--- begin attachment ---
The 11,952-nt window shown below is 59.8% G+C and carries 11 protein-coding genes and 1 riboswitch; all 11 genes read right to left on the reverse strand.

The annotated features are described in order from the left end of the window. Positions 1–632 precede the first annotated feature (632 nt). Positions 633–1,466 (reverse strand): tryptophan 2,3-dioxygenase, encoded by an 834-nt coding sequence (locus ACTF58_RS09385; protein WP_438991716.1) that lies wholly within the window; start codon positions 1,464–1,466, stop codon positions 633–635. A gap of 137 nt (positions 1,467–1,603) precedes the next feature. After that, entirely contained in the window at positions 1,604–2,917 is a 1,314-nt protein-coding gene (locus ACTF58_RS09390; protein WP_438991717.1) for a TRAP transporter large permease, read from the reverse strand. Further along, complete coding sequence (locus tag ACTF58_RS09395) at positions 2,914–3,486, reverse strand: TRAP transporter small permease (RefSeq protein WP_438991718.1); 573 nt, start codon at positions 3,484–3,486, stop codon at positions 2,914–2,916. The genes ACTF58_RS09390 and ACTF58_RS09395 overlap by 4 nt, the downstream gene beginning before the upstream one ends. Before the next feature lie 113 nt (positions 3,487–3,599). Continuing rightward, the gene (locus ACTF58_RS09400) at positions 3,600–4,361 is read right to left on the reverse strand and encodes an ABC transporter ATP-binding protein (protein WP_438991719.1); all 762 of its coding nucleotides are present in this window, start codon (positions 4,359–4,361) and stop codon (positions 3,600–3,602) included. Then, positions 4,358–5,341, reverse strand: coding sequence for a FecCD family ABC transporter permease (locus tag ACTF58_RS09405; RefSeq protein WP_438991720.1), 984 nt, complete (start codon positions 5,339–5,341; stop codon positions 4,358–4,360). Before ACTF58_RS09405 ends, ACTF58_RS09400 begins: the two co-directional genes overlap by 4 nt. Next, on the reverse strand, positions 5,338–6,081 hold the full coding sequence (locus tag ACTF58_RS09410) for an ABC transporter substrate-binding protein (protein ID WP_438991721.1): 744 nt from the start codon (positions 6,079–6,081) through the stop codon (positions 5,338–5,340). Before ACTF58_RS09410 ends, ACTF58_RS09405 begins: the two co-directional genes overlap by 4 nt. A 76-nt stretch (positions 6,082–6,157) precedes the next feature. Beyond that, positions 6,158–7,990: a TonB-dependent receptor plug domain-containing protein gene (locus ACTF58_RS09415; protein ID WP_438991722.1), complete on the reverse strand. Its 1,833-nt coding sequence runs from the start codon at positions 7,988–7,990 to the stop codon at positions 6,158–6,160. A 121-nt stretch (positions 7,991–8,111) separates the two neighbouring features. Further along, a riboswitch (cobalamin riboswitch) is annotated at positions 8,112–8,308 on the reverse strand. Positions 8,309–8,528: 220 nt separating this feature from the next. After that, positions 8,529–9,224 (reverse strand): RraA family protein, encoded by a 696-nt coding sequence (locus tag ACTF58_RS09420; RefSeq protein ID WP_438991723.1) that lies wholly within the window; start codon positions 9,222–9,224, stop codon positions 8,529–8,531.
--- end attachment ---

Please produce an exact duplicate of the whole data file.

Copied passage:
The 11,952-nt window shown below is 59.8% G+C and carries 11 protein-coding genes and 1 riboswitch; all 11 genes read right to left on the reverse strand.

The annotated features are described in order from the left end of the window. Positions 1–632 precede the first annotated feature (632 nt). Positions 633–1,466 (reverse strand): tryptophan 2,3-dioxygenase, encoded by an 834-nt coding sequence (locus ACTF58_RS09385; protein WP_438991716.1) that lies wholly within the window; start codon positions 1,464–1,466, stop codon positions 633–635. A gap of 137 nt (positions 1,467–1,603) precedes the next feature. After that, entirely contained in the window at positions 1,604–2,917 is a 1,314-nt protein-coding gene (locus ACTF58_RS09390; protein WP_438991717.1) for a TRAP transporter large permease, read from the reverse strand. Further along, complete coding sequence (locus tag ACTF58_RS09395) at positions 2,914–3,486, reverse strand: TRAP transporter small permease (RefSeq protein WP_438991718.1); 573 nt, start codon at positions 3,484–3,486, stop codon at positions 2,914–2,916. The genes ACTF58_RS09390 and ACTF58_RS09395 overlap by 4 nt, the downstream gene beginning before the upstream one ends. Before the next feature lie 113 nt (positions 3,487–3,599). Continuing rightward, the gene (locus ACTF58_RS09400) at positions 3,600–4,361 is read right to left on the reverse strand and encodes an ABC transporter ATP-binding protein (protein WP_438991719.1); all 762 of its coding nucleotides are present in this window, start codon (positions 4,359–4,361) and stop codon (positions 3,600–3,602) included. Then, positions 4,358–5,341, reverse strand: coding sequence for a FecCD family ABC transporter permease (locus tag ACTF58_RS09405; RefSeq protein WP_438991720.1), 984 nt, complete (start codon positions 5,339–5,341; stop codon positions 4,358–4,360). Before ACTF58_RS09405 ends, ACTF58_RS09400 begins: the two co-directional genes overlap by 4 nt. Next, on the reverse strand, positions 5,338–6,081 hold the full coding sequence (locus tag ACTF58_RS09410) for an ABC transporter substrate-binding protein (protein ID WP_438991721.1): 744 nt from the start codon (positions 6,079–6,081) through the stop codon (positions 5,338–5,340). Before ACTF58_RS09410 ends, ACTF58_RS09405 begins: the two co-directional genes overlap by 4 nt. A 76-nt stretch (positions 6,082–6,157) precedes the next feature. Beyond that, positions 6,158–7,990: a TonB-dependent receptor plug domain-containing protein gene (locus ACTF58_RS09415; protein ID WP_438991722.1), complete on the reverse strand. Its 1,833-nt coding sequence runs from the start codon at positions 7,988–7,990 to the stop codon at positions 6,158–6,160. A 121-nt stretch (positions 7,991–8,111) separates the two neighbouring features. Further along, a riboswitch (cobalamin riboswitch) is annotated at positions 8,112–8,308 on the reverse strand. Positions 8,309–8,528: 220 nt separating this feature from the next. After that, positions 8,529–9,224 (reverse strand): RraA family protein, encoded by a 696-nt coding sequence (locus tag ACTF58_RS09420; RefSeq protein ID WP_438991723.1) that lies wholly within the window; start codon positions 9,222–9,224, stop codon positions 8,529–8,531.